Either way, what I've done felt really easy and leaves me a little unfulfilled. I try to think what my first character with her epic sword she was so proud of would think about my spoiled alt brat.

Wednesday, May 21, 2008

Making up things to do

The other day I found myself making a list of "new" things to do that would give me a reason to log on more. Along the lines of "grind for an azure whelping". Making the list turned out to be more fun than actually attempting to do any of it.

I'm doing some 10-man raiding here and there. Lucky for me there is a wait list, so I don't always get in. Lucky I say because I don't want to find myself raiding 3 or 4 times a week again.

So I look at having to find things to do as a good thing. I'm more inclined to not log on at all. WoW is weaning me off WoW.

I know without checking that I don't have the machine needed to run Age of Conan. So I'm not going to bother with it. Once again fortunate for me.

I am curious how I got to this point. I've done several hundred things ad naseum in WoW, why is it now that I'm bored with it when I wasn't before?

Monday, May 19, 2008

Games n' Blogs

I started my WoW blog after I had leveled my second character to 60 (then the max). Never had a game been so much a part of my life, so it obviously never occurred to me to blog about it but it fit. I had actually started the blog as I was weaning myself off of raiding.

Many of the WoW blogs I read have players taking breaks, saying goodbye to WoW, but more often coming back. Many blogs are about their adventures in the game, links to loot, disgruntlement, fun and boredom.

It made me wonder why other people start blogs about their gaming experiences. And also how innocent blogs must start out when games are still fresh and new.

So that sent me searching for blogs about Age of Conan, the closest new MMORPG on the horizon. The first blog seems like a company sponsored advertisement fansite. I finally found a few that seems to be a legitimate fan fansites.

Of course it is too soon for these bloggers to have that much to say. But I wish them well as they begin their love affair with a new game. I miss that feeling.

Gimme Gimme more

A link I used to visit so much I put it on my side bar but hadn't visited much recently. So I was surprised to see a goodbye to WoW, for now from Relmstein.

Well not too surprised. While it appears that his reasons for taking a break are because he primarily pvps and without Season 4 (which I imagine is more of the same of Season 3 which was more of the same of Season 2 which is...yeah you get the picture) to look forward to.

Playing different players is more dynamic and new "content" in its own right. And talk about return on investment! Create an empty room, put a pillar or bridge or moat in it has got to be the lowest development cost ever! That players enjoy it so much has got to be a happy surprise for Blizzard.

But exactly how many seasons of the same will pvpers put up with? Pillars aside, there really isn't anything new introduced to arena play.

And as someone mentioned (can't remember where I read this) arena really takes the massively multiplayer out of WoW.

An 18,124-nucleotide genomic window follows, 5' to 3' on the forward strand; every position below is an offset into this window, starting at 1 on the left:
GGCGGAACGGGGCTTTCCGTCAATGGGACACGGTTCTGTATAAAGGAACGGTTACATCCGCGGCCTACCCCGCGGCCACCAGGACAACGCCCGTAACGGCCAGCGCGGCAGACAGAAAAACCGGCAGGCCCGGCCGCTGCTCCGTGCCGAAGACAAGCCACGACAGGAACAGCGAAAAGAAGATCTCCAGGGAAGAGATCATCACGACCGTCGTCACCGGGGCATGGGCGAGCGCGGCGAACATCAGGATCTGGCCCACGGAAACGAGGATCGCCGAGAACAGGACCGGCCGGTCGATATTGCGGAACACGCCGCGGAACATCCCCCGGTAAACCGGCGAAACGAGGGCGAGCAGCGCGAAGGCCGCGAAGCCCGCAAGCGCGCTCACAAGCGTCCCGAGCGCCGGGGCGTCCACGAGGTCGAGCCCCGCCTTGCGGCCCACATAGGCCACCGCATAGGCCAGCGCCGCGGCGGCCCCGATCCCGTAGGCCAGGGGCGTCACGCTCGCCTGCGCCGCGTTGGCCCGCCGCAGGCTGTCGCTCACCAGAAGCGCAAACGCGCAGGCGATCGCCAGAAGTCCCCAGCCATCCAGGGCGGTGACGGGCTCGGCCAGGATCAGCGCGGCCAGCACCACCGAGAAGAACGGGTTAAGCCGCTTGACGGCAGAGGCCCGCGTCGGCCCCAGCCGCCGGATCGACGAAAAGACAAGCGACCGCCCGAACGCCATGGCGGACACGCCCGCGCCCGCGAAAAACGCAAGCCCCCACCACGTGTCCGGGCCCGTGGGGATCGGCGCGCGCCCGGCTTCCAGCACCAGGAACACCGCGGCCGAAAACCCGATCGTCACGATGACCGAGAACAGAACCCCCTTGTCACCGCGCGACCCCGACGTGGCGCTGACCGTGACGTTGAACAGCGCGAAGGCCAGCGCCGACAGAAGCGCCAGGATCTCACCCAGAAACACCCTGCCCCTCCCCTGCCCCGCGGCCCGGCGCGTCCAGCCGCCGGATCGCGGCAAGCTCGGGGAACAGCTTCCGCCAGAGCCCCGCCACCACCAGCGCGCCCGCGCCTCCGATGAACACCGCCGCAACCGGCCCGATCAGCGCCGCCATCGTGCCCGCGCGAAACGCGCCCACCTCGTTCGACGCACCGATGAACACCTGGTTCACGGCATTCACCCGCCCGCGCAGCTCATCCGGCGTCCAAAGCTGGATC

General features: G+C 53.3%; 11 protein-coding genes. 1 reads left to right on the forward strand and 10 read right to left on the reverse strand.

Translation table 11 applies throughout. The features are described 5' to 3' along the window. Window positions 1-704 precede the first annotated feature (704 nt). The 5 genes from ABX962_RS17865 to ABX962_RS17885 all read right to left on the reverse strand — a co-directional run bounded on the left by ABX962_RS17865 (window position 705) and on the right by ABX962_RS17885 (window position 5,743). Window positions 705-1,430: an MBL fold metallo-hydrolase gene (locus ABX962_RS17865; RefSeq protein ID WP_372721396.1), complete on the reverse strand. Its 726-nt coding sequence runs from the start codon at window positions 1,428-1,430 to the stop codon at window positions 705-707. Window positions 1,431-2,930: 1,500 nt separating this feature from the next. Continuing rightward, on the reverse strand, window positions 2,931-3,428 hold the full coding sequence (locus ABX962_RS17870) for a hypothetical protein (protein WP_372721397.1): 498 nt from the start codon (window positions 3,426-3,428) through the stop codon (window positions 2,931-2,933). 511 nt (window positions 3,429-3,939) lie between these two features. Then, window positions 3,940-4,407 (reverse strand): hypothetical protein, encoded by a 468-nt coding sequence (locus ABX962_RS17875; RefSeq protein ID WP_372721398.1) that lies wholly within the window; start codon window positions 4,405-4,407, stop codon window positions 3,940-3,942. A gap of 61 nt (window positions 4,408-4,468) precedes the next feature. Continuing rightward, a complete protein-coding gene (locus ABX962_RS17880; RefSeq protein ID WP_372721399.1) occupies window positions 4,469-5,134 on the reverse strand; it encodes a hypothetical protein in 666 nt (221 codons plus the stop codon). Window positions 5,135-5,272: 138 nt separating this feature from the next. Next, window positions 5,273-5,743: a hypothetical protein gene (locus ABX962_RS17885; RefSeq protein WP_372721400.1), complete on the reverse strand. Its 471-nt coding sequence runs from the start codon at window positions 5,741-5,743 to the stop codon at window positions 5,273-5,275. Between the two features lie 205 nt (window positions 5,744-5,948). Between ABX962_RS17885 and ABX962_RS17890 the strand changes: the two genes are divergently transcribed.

I remember someone saying they didn't need an epic mount because all they did was log on, get summoned into a 25-man instance, raid, and log off. I imagine the same can be said for a lot of people who hang out in Shattrath or Nagrand or Stormwind or wherever a battlemaster is and log on with their 4 other friends, arena, and log off.

And with the tournament server you don't even have to spend time leveling!

Even if they release the date of Season 4 I expect more WoW players to start asking for more. Blizzard needs to start delivering more content faster. It is it's own worst enemy. Being a fun game you play a lot thus you run out of things to do faster.

I hit exalted with Shattered Sun Offensive, ran Magister's Terrace several times and now all that is left is to do the same on alts??? Bleh.

I personally haven't left it for another game, but I am playing LotrO alongside it just because WoW isn't giving me anything new to do. I feel like I need to take breaks from it so that when I come back to doing the same ol' thing it's not so stale.

Thursday, May 15, 2008

LotRO re-visited.

I subbed to Lord of the Rings Online again.

Unlike suspected, my characters were still there.

And unlike I promised myself, I picked another healer character - a minstrel.

After reading all classes solo fair in LotRO so this time around I figured what they hey. I hadn't leveled any of the characters very far at all the first time around. Yet I still wanted to try something different and a minstrel was left.

I quickly reached level 10 due to being familiar with all the quests in the hobbit starter area and noticed I unlocked Monster Play. Monster Play is where Free People "Freeps" (any hobbits and elves, etc level 40-50) fight "Creeps" (automatically max level orc kind, wargs, etc.)

I admit my blog is on the pessimistic side due to MMORPG grind burnout, and I really wanted to enjoy it (who doesn't pick a game to have fun in it!) but I have to remain honest and say Monster Play got old quickly. Actually working together with a group to take back keeps was great fun, but when I realized I needed to do 250 quests to get maps (think portals to all the bunkers in Alterac Valley) to really enjoy PvMP (Player vs. Monster Player) my enthusiasm sank like a stone. And a lot of this activity is PvE. On top of that repetitive PvE. As a creep, imagine logging on inside AV and never being able to leave. You are always in AV and the only way you improve your character is to do AV quests and kill horde who may not always join your battleground.

I liked finding out what it was about. But it's like doing a series of quests, having fun figuring them all out then someone saying - okay do that same thing 100 more times.

As I said the saving grace is how LotRO players, at least the world I play on, actually work together to defend or take back keeps. But this organization is due to a small, small player base. Once again, to put it in perspective, remember how Alterac Valley used to be before cross-realm battlegrounds. You see the same names on each evening, but in the vent I've joined for example, you already hear rumblings of jumping ship for Age of Conan.